Tag Archives: fairness

Dog Custody Ethics From The Vermont Supreme Court

It's a dog's life, whatever THAT means...

It’s a dog’s life, whatever THAT means…

Pet dogs are more than property and less than citizens. When they become surrogate children, as they often do, the legal battles over which member of splitting couples will have custody can become as furious and emotional as anything in “Kramer vs. Kramer.” Now the Vermont Supreme Court has approved a a new approach to these cases, deciding one on the basis of “the best interests of the dog.” Here is the relevant portion of the decision, in the case of Hamet v. Baker: Continue reading

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Filed under Animals, Family, Law & Law Enforcement, Love

Americans Opine On Abortion: Thank You, USA Today, Now I Know Why We’re Doomed

Blindfolded-People

USA Today fashions itself as the newspaper of the average American, and it may well be true. Especially since its redesign, it contains less substance than a single section of the New York Times, pedestrian writing, and mostly bite-size features designed for an audience with an attention span that finds fortune cookies challenging. Every now and then, however, a bit like Family Feud, USA Today’s proud low brow style yields valuable insight. Yesterday’s feature on abortion was such an instance, as the paper gathered reader comments on its Facebook and Twitter locales for America’s opinion regarding Missouri’s new mandated three-day waiting period for women seeking an abortion.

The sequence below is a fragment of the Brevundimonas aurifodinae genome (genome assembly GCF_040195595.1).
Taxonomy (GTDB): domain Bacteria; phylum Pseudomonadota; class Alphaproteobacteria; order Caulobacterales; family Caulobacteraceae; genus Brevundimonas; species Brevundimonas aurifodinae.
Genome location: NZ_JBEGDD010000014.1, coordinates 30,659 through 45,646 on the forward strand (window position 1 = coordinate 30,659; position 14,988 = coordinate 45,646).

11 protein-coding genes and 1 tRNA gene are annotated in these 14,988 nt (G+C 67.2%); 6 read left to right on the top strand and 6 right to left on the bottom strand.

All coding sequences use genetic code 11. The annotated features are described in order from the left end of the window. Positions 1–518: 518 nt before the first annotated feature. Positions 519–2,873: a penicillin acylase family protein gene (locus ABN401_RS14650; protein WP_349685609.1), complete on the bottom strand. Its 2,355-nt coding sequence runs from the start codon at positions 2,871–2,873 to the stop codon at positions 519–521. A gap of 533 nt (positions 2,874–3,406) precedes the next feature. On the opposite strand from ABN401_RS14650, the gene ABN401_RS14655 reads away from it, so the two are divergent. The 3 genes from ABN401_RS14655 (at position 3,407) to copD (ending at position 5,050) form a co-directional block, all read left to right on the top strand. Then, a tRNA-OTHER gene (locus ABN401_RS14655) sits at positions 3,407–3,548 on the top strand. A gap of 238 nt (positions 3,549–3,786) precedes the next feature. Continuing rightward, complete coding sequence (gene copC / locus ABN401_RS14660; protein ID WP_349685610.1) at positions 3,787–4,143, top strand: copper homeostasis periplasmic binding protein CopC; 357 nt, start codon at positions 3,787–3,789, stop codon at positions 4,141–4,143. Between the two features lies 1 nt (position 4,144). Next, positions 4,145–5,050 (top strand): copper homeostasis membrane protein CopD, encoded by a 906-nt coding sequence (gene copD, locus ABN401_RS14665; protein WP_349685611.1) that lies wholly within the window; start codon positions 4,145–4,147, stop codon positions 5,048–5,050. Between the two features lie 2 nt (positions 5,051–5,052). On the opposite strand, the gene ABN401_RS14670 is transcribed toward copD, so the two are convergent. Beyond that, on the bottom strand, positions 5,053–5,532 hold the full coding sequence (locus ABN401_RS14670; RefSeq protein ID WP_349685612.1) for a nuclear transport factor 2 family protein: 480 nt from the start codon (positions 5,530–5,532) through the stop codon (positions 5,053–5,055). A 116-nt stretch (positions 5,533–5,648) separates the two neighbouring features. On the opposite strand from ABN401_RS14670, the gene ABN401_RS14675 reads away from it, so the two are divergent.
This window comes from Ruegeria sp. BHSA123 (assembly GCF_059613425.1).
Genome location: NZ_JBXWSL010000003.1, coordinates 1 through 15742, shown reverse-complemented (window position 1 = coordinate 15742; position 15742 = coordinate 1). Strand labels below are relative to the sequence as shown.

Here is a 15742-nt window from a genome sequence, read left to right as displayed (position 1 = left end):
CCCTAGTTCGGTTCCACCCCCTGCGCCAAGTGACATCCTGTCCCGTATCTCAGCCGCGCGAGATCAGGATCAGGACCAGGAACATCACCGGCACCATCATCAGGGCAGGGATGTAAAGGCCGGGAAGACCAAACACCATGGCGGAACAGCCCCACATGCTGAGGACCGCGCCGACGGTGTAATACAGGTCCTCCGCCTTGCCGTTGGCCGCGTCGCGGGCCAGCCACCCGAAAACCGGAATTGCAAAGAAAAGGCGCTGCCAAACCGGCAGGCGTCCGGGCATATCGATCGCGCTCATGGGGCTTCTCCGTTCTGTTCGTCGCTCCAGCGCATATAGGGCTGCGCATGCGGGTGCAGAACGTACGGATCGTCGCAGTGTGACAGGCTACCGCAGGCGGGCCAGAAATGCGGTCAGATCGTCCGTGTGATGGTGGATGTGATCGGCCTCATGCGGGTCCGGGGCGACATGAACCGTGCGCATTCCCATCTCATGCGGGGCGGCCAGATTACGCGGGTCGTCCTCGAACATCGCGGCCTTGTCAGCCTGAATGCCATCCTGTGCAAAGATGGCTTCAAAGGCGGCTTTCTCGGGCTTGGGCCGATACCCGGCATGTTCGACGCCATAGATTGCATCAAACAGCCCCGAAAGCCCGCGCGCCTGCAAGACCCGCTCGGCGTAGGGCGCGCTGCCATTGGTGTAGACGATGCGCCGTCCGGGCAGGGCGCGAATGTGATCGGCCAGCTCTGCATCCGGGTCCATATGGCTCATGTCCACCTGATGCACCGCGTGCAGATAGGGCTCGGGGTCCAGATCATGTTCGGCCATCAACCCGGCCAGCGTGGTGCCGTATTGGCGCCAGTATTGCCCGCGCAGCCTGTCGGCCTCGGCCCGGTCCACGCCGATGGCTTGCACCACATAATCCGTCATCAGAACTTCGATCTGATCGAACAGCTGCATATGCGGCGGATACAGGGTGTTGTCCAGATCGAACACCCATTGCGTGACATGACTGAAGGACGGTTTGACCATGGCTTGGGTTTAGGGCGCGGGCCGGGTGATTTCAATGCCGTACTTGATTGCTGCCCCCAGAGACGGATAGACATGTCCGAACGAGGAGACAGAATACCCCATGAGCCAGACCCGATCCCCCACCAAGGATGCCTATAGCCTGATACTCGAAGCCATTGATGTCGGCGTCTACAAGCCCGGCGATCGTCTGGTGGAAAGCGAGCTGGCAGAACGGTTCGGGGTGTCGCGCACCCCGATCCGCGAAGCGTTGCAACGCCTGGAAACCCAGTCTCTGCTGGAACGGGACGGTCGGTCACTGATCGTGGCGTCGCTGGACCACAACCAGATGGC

Now that I have reviewed the responses, it all makes sense to me now, and I think I know where we are headed. Oh, there is no valuable insight regarding the measure or abortion among the comments. What is revealing is that among all the responses chosen by USA Today, not single reader could manage sufficient objectivity and critical thinking to produce  well-reasoned, fair, thoughtful insight regarding a public policy issue that demands measuring and balancing interests, values,  and outcomes, the essence of ethical decision-making. Not one.

Here they are, with my comments in bold: Continue reading

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Filed under Citizenship, Education, Gender and Sex, Government & Politics, Journalism & Media, Law & Law Enforcement, Quotes, Religion and Philosophy, The Internet, U.S. Society

Child Protection Ethics: The Case of the Boozing Third-Grader

This isn't Patricia Denault 's son. I hope...

This isn’t Patricia Denault ‘s son. I hope…

In Longwood, Florida, Patricia-Ann Jackson Denault thought it would be funny to post pictures of her son, 7, drinking whiskey on Facebook, titling it “first shot.” Someone thought it was more alarming than funny, and called the police. Three uniformed officers and Child Protective Services came to her house and interviewed both her and her kids. Denault explained her humor theory, and said she wanted the children “to experience alcohol in a controlled setting.”

They were not impressed. She was arrested and charged with child neglect.

Apparently this is becoming a cause celebre in conservative circles, and example of the nanny state going too far. I don’t see it:

  • A photo on Facebook showed an adult persuading a very young child to drink a substance that can be dangerous in large quantities. Was that the only sip, or the first of many? I think the inquiry was responsible.
  • The mother used her child not only as a prop, but as a prop involving alcohol. I would be dubious about the judgment of such a parent.